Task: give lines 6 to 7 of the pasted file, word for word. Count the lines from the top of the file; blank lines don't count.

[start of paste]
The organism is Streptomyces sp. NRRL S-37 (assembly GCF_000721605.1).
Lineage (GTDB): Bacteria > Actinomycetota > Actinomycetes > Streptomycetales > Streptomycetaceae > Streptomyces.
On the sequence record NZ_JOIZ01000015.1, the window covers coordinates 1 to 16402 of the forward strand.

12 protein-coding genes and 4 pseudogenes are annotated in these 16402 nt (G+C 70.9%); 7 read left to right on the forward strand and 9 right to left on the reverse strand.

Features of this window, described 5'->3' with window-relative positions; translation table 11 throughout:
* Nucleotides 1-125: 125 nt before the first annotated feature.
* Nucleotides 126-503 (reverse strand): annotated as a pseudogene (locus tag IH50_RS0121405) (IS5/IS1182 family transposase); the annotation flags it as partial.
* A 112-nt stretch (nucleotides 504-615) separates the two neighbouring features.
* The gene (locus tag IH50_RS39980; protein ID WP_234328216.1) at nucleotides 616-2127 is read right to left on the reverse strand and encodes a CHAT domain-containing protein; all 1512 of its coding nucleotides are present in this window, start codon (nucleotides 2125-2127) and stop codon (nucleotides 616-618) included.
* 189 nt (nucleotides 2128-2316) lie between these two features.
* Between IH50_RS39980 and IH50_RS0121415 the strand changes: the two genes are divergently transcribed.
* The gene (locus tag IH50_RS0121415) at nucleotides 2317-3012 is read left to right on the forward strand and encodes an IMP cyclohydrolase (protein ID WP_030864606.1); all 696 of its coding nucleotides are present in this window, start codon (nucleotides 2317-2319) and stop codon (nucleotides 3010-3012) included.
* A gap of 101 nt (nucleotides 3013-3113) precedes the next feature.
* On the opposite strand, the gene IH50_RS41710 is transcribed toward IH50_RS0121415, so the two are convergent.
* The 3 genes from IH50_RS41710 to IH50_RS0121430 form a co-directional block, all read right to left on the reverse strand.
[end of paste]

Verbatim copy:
* Nucleotides 1-125: 125 nt before the first annotated feature.
* Nucleotides 126-503 (reverse strand): annotated as a pseudogene (locus tag IH50_RS0121405) (IS5/IS1182 family transposase); the annotation flags it as partial.